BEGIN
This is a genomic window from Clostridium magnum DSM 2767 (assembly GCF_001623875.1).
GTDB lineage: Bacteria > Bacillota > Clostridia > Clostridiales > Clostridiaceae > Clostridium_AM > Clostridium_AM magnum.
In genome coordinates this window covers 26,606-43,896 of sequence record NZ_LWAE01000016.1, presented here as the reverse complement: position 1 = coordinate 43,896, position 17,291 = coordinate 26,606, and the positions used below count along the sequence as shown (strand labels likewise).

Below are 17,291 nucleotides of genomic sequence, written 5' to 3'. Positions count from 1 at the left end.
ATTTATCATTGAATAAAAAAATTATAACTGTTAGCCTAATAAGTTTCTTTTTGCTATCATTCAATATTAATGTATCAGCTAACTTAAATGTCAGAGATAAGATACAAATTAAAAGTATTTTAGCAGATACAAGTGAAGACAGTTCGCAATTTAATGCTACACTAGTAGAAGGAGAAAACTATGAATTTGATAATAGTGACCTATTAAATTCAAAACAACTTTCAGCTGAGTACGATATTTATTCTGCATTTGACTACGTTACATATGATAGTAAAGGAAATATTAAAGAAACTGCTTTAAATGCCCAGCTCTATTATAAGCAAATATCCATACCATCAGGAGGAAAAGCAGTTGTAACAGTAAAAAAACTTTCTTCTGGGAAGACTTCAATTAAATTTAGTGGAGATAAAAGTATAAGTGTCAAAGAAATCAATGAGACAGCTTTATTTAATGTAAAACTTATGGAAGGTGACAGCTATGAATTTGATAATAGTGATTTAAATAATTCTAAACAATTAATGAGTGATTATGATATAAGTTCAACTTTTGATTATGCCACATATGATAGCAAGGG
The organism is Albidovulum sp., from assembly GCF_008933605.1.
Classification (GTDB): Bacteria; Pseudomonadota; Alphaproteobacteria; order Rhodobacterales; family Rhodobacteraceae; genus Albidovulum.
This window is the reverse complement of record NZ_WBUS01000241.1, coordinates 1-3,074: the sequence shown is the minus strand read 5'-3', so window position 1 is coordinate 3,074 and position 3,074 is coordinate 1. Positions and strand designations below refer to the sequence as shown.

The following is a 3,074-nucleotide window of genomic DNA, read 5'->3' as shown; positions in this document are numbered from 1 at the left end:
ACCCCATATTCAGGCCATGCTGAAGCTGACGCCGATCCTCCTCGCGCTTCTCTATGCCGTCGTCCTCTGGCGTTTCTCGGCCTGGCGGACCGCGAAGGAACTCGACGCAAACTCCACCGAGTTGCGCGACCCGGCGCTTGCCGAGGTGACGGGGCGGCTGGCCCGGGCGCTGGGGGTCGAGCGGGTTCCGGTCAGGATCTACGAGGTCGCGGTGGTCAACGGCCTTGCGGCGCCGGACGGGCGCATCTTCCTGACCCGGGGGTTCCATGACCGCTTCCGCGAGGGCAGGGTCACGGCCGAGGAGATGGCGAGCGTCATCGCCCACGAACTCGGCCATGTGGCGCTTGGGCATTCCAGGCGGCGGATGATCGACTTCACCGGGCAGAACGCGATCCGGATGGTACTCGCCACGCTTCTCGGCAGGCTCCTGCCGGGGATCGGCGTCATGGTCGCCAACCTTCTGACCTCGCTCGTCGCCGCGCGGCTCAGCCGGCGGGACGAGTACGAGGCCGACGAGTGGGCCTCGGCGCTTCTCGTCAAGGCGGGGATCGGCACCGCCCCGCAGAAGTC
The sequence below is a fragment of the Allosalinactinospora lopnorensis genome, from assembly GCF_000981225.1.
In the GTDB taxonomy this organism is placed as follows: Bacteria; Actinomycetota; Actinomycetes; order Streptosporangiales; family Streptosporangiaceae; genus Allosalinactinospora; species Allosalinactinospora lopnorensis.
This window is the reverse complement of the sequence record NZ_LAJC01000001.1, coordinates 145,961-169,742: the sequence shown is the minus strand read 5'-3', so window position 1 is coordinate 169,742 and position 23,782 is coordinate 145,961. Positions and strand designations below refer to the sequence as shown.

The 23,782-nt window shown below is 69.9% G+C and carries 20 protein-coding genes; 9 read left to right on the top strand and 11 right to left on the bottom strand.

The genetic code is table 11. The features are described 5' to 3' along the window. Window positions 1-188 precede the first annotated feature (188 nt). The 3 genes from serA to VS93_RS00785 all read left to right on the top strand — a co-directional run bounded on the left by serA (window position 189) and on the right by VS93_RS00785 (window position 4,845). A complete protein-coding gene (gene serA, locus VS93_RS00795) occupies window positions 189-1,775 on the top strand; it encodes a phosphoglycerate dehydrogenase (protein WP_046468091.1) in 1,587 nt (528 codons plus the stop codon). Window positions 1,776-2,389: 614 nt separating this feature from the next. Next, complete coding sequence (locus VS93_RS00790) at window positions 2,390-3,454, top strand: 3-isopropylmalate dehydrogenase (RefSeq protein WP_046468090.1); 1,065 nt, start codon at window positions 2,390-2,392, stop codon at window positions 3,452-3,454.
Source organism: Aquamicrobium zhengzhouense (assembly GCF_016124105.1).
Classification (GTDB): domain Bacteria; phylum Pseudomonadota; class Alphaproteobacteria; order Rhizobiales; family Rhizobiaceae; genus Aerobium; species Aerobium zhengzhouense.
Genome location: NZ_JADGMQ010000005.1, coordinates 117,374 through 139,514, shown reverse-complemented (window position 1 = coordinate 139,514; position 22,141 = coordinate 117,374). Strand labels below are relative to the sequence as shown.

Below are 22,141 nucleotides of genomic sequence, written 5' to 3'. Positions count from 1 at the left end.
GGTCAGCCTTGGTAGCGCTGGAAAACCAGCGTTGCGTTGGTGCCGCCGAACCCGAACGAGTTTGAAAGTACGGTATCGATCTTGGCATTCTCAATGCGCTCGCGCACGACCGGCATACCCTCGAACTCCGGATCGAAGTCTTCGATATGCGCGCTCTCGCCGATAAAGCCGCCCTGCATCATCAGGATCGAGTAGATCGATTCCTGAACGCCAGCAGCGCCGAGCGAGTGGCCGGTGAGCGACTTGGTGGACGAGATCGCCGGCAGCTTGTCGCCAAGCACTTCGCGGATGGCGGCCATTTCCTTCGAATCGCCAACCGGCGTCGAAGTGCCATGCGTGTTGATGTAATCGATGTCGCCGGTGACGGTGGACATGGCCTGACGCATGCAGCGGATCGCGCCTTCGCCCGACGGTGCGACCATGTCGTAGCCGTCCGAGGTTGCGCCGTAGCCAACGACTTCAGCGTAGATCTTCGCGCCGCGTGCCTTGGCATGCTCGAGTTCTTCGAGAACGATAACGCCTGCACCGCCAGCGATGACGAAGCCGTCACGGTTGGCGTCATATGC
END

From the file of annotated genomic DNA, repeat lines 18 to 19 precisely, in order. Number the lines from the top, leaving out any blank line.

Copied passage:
Genome location: NZ_JADGMQ010000005.1, coordinates 117,374 through 139,514, shown reverse-complemented (window position 1 = coordinate 139,514; position 22,141 = coordinate 117,374). Strand labels below are relative to the sequence as shown.

Below are 22,141 nucleotides of genomic sequence, written 5' to 3'. Positions count from 1 at the left end.